The earlier report focused on the causes of America’s dwindling leadership in science, technology, engineering and math (STEM) and ways of “energizing and employing America for a brighter future.” It was sponsored by the US Congress and written by a distinguished committee headed by Norman Augustine, former CEO of Lockheed Martin and Undersecretary of the US Army. (Editor’s note: See Cold Facts, Winter 2011, pages 14-16, for an interview with Augustine on the update to that report.)
At the September introduction of “Restoring the Foundation,” there was strong consensus that it is absolutely vital that this report be given wide circulation and that the AAAS and committee members work diligently to implement its recommendations. Since then, the Academy has implemented a multilayered approach to build support for the report’s recommendations among stakeholders in government, industry, academia and philanthropy. Among the project’s ongoing efforts are collaborations with scientific and business organizations; media outreach; conversations with leaders in Congress and at federal research agencies; and forums, roundtable discussions and symposia at universities and public halls across the nation.An op-ed piece from “Restoring the Foundation” committee members and Nobel laureates Tom Cech and Steven Chu ran in the Wall Street Journal. An online essay was authored by Augustine, Lane and Duke University Dean of Medicine Nancy Andrews.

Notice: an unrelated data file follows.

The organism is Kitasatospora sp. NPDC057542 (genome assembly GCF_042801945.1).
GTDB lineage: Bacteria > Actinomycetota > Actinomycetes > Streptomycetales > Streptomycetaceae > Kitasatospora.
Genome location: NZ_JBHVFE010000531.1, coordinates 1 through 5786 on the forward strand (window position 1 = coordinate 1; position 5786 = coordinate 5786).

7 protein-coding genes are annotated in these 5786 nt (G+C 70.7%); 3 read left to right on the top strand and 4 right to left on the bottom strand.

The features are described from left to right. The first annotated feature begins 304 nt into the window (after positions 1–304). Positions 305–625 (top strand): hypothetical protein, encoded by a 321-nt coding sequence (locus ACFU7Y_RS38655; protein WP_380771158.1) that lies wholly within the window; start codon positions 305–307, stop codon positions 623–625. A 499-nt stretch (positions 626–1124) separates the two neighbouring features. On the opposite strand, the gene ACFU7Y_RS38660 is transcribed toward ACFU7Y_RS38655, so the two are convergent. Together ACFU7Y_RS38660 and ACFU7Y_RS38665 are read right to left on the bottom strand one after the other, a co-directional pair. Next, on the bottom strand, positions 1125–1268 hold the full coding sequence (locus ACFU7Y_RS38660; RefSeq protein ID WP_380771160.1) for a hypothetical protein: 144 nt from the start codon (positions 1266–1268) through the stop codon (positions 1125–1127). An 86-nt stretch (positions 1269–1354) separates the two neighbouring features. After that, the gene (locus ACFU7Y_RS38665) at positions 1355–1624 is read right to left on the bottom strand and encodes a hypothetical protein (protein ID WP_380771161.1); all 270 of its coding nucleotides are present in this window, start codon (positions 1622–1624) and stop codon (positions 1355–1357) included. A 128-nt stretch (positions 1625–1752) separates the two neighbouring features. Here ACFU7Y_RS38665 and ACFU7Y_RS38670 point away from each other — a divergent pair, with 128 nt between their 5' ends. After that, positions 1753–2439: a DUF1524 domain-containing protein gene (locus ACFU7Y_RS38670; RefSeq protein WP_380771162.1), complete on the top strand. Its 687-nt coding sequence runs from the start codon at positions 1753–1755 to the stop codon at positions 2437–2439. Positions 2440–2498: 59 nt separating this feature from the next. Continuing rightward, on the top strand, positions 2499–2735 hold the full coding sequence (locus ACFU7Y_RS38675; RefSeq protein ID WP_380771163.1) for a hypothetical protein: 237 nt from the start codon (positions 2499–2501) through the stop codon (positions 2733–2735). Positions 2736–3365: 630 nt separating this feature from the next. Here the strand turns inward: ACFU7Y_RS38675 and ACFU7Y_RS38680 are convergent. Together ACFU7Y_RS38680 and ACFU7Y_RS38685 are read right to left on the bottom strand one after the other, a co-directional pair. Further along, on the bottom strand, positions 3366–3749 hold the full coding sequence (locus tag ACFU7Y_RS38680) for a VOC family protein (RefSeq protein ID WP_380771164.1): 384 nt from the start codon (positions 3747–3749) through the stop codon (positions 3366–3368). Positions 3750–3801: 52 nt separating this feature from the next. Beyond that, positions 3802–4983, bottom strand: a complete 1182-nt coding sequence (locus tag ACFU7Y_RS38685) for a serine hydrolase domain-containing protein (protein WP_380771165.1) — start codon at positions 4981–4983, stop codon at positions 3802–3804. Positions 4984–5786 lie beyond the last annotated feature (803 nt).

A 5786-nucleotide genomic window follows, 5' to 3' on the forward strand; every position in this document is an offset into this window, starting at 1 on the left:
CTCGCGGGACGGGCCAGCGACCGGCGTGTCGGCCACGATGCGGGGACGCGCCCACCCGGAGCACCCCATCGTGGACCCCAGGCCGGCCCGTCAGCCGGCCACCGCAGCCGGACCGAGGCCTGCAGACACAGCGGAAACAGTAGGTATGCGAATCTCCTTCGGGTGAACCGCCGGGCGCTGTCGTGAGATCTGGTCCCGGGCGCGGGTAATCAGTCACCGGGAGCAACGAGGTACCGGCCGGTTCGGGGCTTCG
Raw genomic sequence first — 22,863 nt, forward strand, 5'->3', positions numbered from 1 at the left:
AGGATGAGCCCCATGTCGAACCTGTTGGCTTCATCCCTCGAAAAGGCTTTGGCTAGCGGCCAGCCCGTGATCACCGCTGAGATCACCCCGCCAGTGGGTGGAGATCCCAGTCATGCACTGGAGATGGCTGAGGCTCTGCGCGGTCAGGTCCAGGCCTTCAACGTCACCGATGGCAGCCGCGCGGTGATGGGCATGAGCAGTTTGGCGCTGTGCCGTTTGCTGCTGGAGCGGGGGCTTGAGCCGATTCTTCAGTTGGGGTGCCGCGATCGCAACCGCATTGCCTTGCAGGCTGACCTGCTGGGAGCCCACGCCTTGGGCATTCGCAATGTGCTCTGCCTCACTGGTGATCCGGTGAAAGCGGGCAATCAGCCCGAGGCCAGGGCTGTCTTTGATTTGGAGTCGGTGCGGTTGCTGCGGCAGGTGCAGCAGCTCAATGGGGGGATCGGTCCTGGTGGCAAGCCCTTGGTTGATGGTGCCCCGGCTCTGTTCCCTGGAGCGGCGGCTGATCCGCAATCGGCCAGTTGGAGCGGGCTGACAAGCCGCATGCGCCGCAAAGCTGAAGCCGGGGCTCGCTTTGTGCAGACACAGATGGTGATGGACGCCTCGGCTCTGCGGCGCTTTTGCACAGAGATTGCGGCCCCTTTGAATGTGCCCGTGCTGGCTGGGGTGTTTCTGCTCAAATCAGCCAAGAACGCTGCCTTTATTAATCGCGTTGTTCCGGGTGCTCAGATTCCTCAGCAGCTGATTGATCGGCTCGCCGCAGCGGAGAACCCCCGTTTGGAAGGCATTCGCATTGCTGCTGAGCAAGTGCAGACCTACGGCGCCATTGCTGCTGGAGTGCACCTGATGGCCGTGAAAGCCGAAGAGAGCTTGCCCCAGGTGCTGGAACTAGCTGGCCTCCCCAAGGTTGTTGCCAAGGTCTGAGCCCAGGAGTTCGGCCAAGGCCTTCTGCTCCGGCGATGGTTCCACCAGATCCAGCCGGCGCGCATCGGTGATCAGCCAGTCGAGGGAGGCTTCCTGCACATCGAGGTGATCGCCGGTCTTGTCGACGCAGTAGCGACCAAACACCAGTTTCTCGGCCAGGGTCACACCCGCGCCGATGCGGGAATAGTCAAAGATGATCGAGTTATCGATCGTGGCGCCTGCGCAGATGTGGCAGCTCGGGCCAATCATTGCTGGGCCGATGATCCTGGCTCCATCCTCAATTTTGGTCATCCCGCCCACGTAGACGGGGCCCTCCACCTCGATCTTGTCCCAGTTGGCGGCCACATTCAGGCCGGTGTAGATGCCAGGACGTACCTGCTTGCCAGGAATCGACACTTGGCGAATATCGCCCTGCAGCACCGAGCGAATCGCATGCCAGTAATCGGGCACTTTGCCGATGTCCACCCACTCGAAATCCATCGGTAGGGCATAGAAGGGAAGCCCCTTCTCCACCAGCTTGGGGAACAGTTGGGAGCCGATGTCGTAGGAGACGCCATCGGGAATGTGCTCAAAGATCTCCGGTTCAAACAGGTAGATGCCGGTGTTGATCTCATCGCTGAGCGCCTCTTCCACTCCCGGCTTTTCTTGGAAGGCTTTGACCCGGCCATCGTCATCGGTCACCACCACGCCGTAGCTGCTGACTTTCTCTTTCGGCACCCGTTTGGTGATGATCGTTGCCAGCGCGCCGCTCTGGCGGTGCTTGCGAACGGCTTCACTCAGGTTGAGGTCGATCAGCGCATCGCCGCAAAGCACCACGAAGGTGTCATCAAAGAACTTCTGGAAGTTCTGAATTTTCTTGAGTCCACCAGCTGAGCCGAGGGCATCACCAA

A workshop on national laboratory partnerships was held in Chicago in November and two public symposia were scheduled for February. “Replenishing the Innovation Pipeline: the Role of University Research,” was held at Stanford University on February 3, featuring Ann Arvin (Stanford), Jonathan Fanton (AAAS president), Peter Kim and Carla Shatz (both Stanford).
A symposium was planned for February 24 at Duke University entitled “The Unstable Biomedical Research Ecosystem: How Can It Be Made More Robust?” Participants were Andrews (Duke), Tania Baker (MIT), Richard Brodhead (president, Duke), Fanton, Mark Fishman (president, Novartis Institutes for BioMedical Research), Sally Kornbluth (Duke), Harold Varmus (director, National Cancer Institute) and Susan Wente (provost, Vanderbilt University).
Other workshops and symposia are being planned and meetings are being arranged with members of Congress from both major parties to discuss the report and explore possible mechanisms for bipartisan cooperation on research issues.
Download a copy of this report or watch a video of the testimony at the introduction ceremony.